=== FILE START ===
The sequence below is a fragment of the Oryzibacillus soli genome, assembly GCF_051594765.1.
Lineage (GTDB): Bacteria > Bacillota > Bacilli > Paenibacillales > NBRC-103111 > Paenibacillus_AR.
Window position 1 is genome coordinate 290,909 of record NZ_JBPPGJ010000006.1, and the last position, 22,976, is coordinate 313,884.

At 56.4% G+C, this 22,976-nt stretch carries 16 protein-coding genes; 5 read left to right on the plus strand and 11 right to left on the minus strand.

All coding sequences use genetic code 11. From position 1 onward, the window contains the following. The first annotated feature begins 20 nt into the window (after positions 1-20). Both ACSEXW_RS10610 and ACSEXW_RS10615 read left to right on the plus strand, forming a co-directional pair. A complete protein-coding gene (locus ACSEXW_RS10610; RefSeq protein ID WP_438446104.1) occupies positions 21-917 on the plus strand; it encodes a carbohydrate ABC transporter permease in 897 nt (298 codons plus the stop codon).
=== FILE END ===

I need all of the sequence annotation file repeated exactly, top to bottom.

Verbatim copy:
The sequence below is a fragment of the Oryzibacillus soli genome, assembly GCF_051594765.1.
Lineage (GTDB): Bacteria > Bacillota > Bacilli > Paenibacillales > NBRC-103111 > Paenibacillus_AR.
Window position 1 is genome coordinate 290,909 of record NZ_JBPPGJ010000006.1, and the last position, 22,976, is coordinate 313,884.

At 56.4% G+C, this 22,976-nt stretch carries 16 protein-coding genes; 5 read left to right on the plus strand and 11 right to left on the minus strand.

All coding sequences use genetic code 11. From position 1 onward, the window contains the following. The first annotated feature begins 20 nt into the window (after positions 1-20). Both ACSEXW_RS10610 and ACSEXW_RS10615 read left to right on the plus strand, forming a co-directional pair. A complete protein-coding gene (locus ACSEXW_RS10610; RefSeq protein ID WP_438446104.1) occupies positions 21-917 on the plus strand; it encodes a carbohydrate ABC transporter permease in 897 nt (298 codons plus the stop codon).